For ideas on protecting your child as a driver or passenger, consider these tips from parenting expert Dr. Laurence Steinberg:
Talk with your child early and often.
The survey showed that 54 percent of parents first talked about safe driving with their children at the ages of 14 and 15-a year or less before receiving a permit. Remember, car crashes are more deadly than drugs and suicide among teens, so it's critical to discuss safe driving early and often.
Shake the "not my teen" syndrome.
Two-thirds of parents think teens are bad drivers, but 88 percent trust their own teens to drive safely. As a constant reminder that no teen is immune, create a parent-teen driving agreement.
Restrict dangerous driving situations.
Ninety percent of parents permit their teens to drive after dark, 77 percent allow driving with friends and 70 percent allow driving in bad weather within the first few months of licensure. To reduce your teen's risk of a crash, enforce rules about driving in these dangerous situations.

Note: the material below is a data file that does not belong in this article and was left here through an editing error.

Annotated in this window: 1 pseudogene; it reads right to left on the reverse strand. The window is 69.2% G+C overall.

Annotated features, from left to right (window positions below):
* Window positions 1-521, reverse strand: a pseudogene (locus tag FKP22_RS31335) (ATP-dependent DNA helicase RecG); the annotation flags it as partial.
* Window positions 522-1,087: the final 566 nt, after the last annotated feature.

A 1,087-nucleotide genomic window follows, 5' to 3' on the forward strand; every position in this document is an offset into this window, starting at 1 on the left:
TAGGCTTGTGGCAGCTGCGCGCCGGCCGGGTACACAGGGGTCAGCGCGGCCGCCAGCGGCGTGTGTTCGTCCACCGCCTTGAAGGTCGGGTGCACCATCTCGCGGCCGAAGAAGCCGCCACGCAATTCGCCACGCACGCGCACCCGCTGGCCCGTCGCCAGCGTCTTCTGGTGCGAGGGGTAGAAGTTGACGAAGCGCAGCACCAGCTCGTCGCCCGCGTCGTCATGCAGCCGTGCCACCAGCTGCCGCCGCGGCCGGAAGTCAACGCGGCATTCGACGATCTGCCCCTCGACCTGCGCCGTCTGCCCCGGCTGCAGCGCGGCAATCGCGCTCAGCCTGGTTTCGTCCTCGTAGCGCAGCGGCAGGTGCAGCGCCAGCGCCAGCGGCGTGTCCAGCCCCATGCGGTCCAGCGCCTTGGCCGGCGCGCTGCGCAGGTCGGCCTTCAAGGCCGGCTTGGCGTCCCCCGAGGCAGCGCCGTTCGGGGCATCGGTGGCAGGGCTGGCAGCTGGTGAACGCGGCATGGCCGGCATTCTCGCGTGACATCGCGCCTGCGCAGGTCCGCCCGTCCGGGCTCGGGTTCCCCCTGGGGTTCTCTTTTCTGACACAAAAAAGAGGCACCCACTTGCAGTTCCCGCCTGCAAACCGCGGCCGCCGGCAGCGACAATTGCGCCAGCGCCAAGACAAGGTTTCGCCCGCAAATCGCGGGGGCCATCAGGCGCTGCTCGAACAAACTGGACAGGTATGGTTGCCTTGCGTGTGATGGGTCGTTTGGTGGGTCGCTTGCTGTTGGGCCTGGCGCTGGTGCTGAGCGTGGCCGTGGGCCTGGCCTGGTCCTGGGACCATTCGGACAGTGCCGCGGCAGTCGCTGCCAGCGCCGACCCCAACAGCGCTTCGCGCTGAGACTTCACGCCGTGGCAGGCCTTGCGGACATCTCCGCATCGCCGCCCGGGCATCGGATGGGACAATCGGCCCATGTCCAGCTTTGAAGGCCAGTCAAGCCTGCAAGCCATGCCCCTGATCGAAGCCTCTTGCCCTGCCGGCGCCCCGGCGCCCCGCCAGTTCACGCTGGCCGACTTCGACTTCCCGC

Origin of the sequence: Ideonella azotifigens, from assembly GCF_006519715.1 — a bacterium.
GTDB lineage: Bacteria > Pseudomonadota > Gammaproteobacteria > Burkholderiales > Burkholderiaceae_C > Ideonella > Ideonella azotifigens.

Practice what you preach.
The survey showed that many parents have talked on a cell phone (71 percent); operated a radio or electronic device (62 percent); or broken the law (25 percent) while driving with their teen. Modeling good driving behavior as a parent is a major rule of the road.
Exert positive adult peer pressure.
Almost half of the parents surveyed said other, more lenient parents make it difficult to control their own teens' driving privileges. To protect all teens, parents should encourage their peers and school administrators to create a culture of safe driving in the community.
For state-by-state GDL laws and more information, visit www.ProtectTeenDrivers.com. A new survey suggests parents unknowingly fuel the problem of teen driving disasters.